Brain gym infinity loop is a lovely exercise for organising the eyes for reading as is the spin game

nutty1966 Tue 25-Mar-14 16:26:25

Brilliant redoubtable. I've just watched the videos. So nice to have a selection of OT videos I can rely on. I'll add them to our brain gym menu straight away.

We are also doing core stability activities once a week in a structured fashion (DS is seeing a personal trainer who has experience with children (coaching schools) once a week as he's into running road races) and is also doing Judo after school - they do lots of core drills with the warm up. Since we started this journey in January he's been doing both downhill and cross country skiing twice a week (an advantage to living in Switzerland!!) and swimming and I really see him transforming physically - and with a huge smile of confidence as it happens.

I'm very much looking forward to the AIT. Most of the information out there about special needs is related to autism. I'd welcome any links you have to auditory processing therapies helping dyslexic children.

In fact, I'm not convinced DS is "dyslexic" as the standard definition of dyslexia mentions 'an "unexplained" difficulty with reading, given the child's intellect, opportunities', etc. In my mind, with retained reflexes, convergency issues and possible auditory processing issues there is no wonder the poor lad struggles to read and write clearly!!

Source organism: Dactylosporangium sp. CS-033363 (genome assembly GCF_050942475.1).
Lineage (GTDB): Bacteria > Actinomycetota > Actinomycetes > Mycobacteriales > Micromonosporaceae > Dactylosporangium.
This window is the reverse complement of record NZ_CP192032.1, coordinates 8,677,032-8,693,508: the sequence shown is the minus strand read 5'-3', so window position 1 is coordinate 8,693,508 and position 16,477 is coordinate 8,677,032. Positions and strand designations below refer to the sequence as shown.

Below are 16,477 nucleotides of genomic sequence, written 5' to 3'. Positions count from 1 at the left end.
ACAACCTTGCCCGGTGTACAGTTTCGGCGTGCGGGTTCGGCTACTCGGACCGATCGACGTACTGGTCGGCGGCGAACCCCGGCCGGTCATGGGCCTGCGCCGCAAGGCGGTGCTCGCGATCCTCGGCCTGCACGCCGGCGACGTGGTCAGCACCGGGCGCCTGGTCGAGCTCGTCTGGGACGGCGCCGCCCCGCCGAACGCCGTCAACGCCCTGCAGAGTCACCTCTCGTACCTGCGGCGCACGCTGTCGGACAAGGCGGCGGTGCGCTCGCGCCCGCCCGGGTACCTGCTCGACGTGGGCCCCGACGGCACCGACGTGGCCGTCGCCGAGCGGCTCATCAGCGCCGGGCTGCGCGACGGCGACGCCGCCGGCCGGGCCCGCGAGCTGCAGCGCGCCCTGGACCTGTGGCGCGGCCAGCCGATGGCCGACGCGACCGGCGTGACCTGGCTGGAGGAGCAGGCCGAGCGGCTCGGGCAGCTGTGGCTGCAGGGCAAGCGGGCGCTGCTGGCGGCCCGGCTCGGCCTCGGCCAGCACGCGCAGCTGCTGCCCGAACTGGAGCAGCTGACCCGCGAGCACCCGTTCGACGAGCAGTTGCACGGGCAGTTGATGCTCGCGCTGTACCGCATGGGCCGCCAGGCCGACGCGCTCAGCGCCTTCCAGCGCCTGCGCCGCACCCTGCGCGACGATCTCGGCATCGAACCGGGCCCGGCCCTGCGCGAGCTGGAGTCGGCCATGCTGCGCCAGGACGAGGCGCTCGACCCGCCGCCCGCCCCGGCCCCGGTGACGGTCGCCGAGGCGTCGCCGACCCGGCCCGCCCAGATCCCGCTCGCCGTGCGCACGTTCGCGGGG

Redoubtable Tue 25-Mar-14 21:35:39

Re core:- I would be recommending that you do some of that every day...before school if possible, to set him up for the day. If he has the type of issues I imagine from what you've said, he needs to be really solid in the middle. Think Pilates type work- better a little every day than one hour a week.

If you're looking for evidence of the effectiveness of Listening type programmes, its thin on the ground. In fact, I think the American Academy of Pediatrics came out and said that parents should be cautious about claims made for its effectiveness.

I never use or claim it to be a therapy in it's own right. It's a tool I use, and I would always use it as part of a package dealing with everything else.

There is however, fairly solid evidence that some children with dyslexia have auditory processing difficulties. SaLT would usually deal with this.